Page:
Stirring the pot is Tony Merchant of the Merchant Law Group in Regina. Merchant has ruffled the feathers of the class action bars in Ontario and British Columbia by applying for carriage of the Canadian Vioxx cases.

"Merchant just throws out claims in various provinces in the hope of getting some of the action," says Morrison. "He's like a mining prospector who's putting stakes in the ground."

But Merchant is unapologetic.

"We're seeing a tug of war between east and west for control of class actions," he says. "Ontario lawyers are especially galling. If something happens in Ontario, they think it should bind Medicine Hat [Alta.] and Inuvik [N.W.T]. And they don't give much thought to the fact that it takes four years to get a trial date in Toronto and then it costs $15 for a cab from your hotel to court."

Manitoba, with a class action regime that has no costs, easy certification, and opt-out provisions for national classes, is also attracting attention.

"Manitoba has targeted class actions like Delaware has targeted corporations," says Won Kim of Roy Elliott Kim O'Connor LLP, whose Toronto firm is considering opening an office in Winnipeg.

For his part, Merchant has already opened offices in five provinces, and his firm's strategy may herald the arrival of national plaintiffs' class action law firms in Canada — which in turn could hook up with their American counterparts in the hope of acquiring continental clout.

"You're going to find more and more boutiques setting up across the country," predicts Malcolm Ruby, a class action lawyer with Gowling Lafleur Henderson LLP.

One of their favourite places will undoubtedly be Quebec, which enacted class legislation in 1978, some 15 years before Ontario, the second province to do so.

For the first 20 years or so, however, the vast majority of cases were homegrown actions unique to the Quebec environment. But when Ontario and British Columbia enacted class action legislation in 1995, Quebec jurisprudence developed a broader national base, followed quickly by a continental one.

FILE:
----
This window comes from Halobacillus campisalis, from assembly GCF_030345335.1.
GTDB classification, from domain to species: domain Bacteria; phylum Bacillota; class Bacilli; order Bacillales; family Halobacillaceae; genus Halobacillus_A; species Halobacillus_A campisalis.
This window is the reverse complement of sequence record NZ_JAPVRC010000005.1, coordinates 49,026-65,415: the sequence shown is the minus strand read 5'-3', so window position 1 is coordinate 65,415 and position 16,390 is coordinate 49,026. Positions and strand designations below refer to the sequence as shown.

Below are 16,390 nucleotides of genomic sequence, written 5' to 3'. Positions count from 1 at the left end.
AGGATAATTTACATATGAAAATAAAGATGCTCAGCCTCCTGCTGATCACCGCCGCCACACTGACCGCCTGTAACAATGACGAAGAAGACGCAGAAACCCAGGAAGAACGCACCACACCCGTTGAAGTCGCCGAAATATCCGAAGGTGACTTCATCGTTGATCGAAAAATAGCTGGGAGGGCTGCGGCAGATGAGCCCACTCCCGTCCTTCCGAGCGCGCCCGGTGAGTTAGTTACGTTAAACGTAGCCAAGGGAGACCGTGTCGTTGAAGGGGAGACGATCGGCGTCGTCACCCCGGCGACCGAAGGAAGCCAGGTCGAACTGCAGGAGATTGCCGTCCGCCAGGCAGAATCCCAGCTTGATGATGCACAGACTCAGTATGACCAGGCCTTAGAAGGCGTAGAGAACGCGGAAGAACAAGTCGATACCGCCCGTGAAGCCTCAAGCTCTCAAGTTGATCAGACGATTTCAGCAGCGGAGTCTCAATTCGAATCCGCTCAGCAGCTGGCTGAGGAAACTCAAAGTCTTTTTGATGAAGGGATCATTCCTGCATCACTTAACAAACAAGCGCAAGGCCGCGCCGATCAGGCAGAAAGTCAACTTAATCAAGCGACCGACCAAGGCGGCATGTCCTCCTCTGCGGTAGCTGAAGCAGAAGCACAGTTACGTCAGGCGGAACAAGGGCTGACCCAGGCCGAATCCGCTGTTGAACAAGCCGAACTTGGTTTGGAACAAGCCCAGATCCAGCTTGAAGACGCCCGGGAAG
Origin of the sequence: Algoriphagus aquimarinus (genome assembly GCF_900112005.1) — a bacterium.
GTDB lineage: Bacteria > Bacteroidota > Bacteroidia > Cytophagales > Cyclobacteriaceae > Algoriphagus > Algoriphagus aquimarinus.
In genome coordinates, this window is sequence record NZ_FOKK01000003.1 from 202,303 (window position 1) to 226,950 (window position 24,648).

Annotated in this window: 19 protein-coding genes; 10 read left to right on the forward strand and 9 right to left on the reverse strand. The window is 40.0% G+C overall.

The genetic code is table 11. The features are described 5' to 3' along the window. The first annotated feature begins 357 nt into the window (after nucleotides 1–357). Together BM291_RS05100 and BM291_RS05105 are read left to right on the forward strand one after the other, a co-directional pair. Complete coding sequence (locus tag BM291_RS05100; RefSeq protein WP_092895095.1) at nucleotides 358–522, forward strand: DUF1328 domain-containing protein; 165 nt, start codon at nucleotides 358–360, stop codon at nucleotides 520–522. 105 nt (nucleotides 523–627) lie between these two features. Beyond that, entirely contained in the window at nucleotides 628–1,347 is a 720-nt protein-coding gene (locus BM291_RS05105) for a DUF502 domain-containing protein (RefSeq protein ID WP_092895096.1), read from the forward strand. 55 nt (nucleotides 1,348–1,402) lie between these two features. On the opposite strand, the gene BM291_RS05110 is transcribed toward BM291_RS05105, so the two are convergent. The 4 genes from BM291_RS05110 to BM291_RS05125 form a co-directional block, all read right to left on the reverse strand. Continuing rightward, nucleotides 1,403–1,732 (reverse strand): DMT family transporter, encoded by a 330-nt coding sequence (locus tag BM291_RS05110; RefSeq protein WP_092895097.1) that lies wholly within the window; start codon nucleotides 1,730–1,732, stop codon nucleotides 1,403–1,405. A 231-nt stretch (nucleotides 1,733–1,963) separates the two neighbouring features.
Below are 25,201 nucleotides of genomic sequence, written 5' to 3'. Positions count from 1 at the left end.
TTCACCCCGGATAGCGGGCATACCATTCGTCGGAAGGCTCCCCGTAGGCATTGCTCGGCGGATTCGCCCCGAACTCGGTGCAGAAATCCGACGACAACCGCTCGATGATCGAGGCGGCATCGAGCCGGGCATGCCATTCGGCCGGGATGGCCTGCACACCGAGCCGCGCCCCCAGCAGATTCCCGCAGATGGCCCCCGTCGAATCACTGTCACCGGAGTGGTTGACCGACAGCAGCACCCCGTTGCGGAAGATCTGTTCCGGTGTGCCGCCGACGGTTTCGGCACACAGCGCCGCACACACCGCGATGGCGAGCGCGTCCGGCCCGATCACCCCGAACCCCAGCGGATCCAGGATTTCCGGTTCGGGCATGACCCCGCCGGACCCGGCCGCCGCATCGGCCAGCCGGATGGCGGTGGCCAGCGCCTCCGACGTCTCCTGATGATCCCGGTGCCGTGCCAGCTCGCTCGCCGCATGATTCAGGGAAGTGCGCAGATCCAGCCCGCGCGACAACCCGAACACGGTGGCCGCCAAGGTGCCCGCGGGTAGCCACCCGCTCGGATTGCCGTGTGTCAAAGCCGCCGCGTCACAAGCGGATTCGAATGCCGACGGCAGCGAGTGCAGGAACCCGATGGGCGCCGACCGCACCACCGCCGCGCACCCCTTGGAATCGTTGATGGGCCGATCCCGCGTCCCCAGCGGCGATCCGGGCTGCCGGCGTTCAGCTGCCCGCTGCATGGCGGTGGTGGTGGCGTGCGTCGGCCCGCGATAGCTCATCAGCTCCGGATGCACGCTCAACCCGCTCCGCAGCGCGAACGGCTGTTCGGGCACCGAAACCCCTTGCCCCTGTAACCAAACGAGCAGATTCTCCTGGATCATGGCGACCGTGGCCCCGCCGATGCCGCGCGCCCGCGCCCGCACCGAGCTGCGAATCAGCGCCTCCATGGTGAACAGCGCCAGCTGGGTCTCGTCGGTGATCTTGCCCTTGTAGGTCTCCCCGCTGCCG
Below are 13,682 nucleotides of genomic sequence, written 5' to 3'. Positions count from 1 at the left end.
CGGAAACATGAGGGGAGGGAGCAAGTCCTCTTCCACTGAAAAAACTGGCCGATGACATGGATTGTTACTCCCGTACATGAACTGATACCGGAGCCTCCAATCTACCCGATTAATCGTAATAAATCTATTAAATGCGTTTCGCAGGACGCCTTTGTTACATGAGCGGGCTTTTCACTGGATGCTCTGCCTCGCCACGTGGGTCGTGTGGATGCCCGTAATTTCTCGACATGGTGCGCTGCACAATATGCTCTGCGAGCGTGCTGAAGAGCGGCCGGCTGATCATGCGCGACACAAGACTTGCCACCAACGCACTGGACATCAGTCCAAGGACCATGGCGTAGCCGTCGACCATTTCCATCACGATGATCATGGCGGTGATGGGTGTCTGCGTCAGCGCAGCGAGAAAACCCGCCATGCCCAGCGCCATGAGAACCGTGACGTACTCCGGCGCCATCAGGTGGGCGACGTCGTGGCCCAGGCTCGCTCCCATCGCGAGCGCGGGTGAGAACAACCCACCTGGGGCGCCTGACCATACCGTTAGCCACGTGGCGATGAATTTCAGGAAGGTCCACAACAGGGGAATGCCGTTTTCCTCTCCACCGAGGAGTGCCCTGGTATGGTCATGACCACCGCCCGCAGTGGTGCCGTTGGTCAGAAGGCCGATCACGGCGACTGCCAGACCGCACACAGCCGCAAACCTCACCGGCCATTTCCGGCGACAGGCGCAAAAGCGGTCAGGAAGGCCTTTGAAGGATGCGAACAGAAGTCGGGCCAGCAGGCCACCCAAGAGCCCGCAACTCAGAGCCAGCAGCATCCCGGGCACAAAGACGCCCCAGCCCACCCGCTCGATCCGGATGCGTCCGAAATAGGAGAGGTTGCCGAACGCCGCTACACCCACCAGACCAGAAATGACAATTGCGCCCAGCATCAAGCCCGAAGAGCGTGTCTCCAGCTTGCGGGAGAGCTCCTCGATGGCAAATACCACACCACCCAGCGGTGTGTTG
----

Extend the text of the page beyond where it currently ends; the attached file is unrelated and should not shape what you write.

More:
It wasn't long before the province's judiciary became known for a liberal approach to certification. The Quebec legislature added to that reputation in 2003 when it changed the class action rules by removing the requirement for plaintiffs to file any affidavit material in support of certification.

In April, the Quebec Court of Appeal upheld the constitutionality of the measure in Option Consommateurs v. Pharmascience Inc.

The liberal and inexpensive certification procedure, then, means that Quebec could well become a proving ground for copycat actions.

"Everybody will rush to the jurisdiction that is the most favourable," says Rob Bell of Borden Ladner Gervais LLP.

The difficulty for plaintiffs, and the advantage for defendants, is that Quebec judges have been reluctant to certify national classes.

"When it comes to jurisdiction, no one knows what Canadian courts will come up with to resolve provincial conflicts," says Morrison.

Echoing that sentiment, Trisha Jackson of Torys LLP believes the defence bar would "very much look forward to getting some guidance from the Supreme Court of Canada."

Readers can order the judgments cited in this article through or by calling our CaseLaw Service at (905)841-6472.  Currie v. McDonald's Restaurants of Canada Ltd. Order No. 005/052/092, pp. 19; Option Consommateurs v. Pharmascience Inc. Order No. 005/150/124, pp. 18.